The U.S. arrest rate for juveniles climbed sixty percent in the decade before 1994, according to the Federal Bureau of Investigation. Youth crime of that period tended to involve wanting something in aid of popularity or prestige: A shiny new mountain bike made an even more attractive target than the latest pair of Nike sneakers.

As he delivered Nisbett's sentence, Brooklyn Supreme Court Justice Francis X. Egitto said, "I have seen youngsters in this courtroom take a life for designer jeans, for earrings, and now for a bike ... I say this to young people: When you take a gun out on the street for robbery, are you prepared to pay twenty-five years to life for the crime that you commit?"

Which is exactly what Nisbett got as the trigger boy tried as an adult. He is today an inmate at the Eastern Correctional Facility at Napanoch, New York.

In return for agreeing to testify against the others, Robert Brown pleaded guilty to manslaughter and was sentenced as a youthful offender to sixteen months to four years. Chad Jackson likewise received a light sentence — two to six years — on his conviction for attempted robbery.

Fourteen-year-old Morris, the boy who wanted a bike, was convicted of murder and sentenced as a juvenile in Brooklyn Family Court, where the sentencing standard is considerably more lenient. Additionally, Morris benefited from an oddity in state law, whereby additional leniency is granted in the event a murder is committed during a failed robbery; after all, Winslow's mountain bike got away.

* * *

When Nisbett was taken off to prison, Marcy Winslow told a reporter that she was satisfied with the sentence, but no, she did not feel better: "My husband is dead."

Nisbett's court-appointed lawyer, Edward Friedman, has strong feelings about the trial after more than a decade.

"Who knows if he's ever going to get out of jail?" said Friedman of his client. "The ringleader was a juvenile," Friedman added, as if the trial had just ended. "My client had a bike; it was Morris who wanted a bike. Morris passes the gun to Nisbett and says, in effect, Show you're a man."

Friedman himself grew up in East Flatbush. He remembers being a kid walking home from summer evening concerts in Prospect Park in the late 1960s and feeling apprehensive, holding tight to his father's hand. He has moved away from Brooklyn to a suburban town on the south shore of Long Island. So has Marcy Winslow.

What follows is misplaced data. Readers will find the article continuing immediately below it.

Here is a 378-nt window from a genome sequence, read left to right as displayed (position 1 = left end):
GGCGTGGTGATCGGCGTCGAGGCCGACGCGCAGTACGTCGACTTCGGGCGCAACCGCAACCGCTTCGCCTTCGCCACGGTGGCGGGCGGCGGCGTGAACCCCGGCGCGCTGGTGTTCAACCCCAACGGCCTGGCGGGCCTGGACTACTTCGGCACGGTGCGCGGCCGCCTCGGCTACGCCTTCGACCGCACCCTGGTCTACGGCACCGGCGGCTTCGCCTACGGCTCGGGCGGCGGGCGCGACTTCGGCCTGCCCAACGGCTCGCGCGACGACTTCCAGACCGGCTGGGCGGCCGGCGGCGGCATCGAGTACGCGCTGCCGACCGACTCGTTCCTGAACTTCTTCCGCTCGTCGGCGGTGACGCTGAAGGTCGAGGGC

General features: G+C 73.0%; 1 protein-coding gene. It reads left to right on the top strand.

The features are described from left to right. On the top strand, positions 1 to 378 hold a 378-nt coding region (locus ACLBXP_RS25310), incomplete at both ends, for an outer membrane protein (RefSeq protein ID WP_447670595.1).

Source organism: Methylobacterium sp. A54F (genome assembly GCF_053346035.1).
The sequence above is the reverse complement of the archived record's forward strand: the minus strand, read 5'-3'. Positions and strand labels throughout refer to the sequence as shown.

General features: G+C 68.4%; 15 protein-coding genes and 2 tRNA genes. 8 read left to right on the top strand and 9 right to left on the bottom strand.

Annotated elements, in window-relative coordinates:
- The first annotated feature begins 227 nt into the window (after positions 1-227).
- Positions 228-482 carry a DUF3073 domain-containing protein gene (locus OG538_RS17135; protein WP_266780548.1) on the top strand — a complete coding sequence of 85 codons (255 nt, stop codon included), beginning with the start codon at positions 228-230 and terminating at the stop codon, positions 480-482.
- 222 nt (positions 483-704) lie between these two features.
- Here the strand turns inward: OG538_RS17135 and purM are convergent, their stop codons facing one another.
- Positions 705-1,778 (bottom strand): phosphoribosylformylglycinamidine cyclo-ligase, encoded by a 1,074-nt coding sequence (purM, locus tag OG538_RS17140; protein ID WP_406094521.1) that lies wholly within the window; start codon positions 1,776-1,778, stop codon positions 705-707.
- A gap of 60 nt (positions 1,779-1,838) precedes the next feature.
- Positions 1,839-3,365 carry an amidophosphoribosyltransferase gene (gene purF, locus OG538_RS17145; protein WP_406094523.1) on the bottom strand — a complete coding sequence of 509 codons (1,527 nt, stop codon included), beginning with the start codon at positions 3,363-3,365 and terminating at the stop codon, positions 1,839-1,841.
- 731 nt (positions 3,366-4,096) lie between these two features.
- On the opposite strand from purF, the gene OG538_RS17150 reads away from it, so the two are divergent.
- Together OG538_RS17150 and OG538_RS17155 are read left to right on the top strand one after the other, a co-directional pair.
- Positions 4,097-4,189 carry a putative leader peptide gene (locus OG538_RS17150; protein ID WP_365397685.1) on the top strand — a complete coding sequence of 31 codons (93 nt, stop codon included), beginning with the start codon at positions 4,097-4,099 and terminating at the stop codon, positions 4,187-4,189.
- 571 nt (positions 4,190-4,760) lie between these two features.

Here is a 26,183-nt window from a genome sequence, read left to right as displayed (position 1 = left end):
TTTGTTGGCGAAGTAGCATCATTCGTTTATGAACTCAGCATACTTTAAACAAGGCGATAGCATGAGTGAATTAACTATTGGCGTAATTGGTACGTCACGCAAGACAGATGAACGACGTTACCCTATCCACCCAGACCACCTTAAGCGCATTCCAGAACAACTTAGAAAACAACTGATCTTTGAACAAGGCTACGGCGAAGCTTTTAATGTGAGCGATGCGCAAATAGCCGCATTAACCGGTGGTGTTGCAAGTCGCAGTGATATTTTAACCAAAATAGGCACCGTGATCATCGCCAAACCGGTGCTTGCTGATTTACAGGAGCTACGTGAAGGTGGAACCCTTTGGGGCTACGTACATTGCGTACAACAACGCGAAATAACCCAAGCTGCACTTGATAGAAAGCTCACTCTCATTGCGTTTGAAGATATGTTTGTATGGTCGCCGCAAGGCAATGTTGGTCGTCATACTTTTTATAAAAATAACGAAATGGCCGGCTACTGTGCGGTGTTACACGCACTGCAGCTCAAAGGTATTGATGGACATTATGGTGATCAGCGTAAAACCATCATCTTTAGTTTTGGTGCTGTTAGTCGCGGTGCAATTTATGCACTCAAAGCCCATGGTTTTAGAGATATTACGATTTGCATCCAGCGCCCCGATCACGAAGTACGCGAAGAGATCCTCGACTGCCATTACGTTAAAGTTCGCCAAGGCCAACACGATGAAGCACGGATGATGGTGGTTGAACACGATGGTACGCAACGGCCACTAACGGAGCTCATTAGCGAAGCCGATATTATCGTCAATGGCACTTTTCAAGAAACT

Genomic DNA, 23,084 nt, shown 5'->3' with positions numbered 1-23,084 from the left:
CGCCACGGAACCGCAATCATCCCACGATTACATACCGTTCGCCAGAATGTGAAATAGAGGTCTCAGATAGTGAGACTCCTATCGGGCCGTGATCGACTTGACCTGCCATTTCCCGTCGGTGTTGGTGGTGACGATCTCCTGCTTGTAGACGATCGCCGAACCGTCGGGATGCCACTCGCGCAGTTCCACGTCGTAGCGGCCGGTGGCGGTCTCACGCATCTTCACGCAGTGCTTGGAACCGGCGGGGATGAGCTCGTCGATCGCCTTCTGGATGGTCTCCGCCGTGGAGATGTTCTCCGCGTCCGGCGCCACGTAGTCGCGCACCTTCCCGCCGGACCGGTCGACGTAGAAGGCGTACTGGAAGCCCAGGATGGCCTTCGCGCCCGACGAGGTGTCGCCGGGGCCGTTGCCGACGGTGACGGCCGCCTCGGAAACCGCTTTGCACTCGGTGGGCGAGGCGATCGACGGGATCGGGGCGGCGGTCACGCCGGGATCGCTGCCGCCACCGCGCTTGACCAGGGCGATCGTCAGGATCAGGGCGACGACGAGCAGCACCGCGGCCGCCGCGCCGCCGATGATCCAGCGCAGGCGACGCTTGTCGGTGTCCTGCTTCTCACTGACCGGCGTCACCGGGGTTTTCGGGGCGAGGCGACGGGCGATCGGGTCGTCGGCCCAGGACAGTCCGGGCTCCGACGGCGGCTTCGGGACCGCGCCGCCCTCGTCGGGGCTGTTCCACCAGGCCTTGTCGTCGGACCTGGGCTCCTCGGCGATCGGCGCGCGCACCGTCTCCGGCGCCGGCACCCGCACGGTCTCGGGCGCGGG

Jerome Nisbett was barely literate, as evidenced by his written confession introduced at trial. At the time of the murder, he lived part-time with his mother in Bushwick and part-time with his aunt in Crown Heights. His father was a minister somewhere in the West Indies.

Attorney Howard Weiswasser, who represented Robert Brown, was asked how fourteen-year-olds like Gregory Morris acquire firearms. "Often, they literally find them on the street because someone has thrown away a gun used in a crime," he said.

Attorney Howard Kirsch defended Morris. After trial, he said of young offenders in general, "These are the most dangerous kids in the world. They have no conscience, no control over their impulses. Their sense of morality hasn't developed."

Exactly how were Morris and his buddies caught?

"Like a lot of these kids, they couldn't stop talking about it," Kirsch explained. "They did it for street cred, to show how tough they were. If they had any brains, they'd keep it to themselves." He added: "Once they're caught, they sing like canaries."


"Because they're kids, because they're stupid. Basically, they're punks."

Is there any defense against punks?

Olmsted's biographer, Witold Rybczynski, was asked a few years ago what part of the designer's personality we should emulate today. He responded, "It would be this sense of time, this sense of both patience and looking ahead, of saying there are certain things that take time and you have to plan for them and you just have to be patient."

A park is a long time in the making, and is never complete. Olmsted planted many trees not much bigger than a broomstick; in placing them, he had to think years, even decades ahead. After construction and planting, Olmsted didn't walk away. He monitored park maintenance and fretted over any modification of his plans.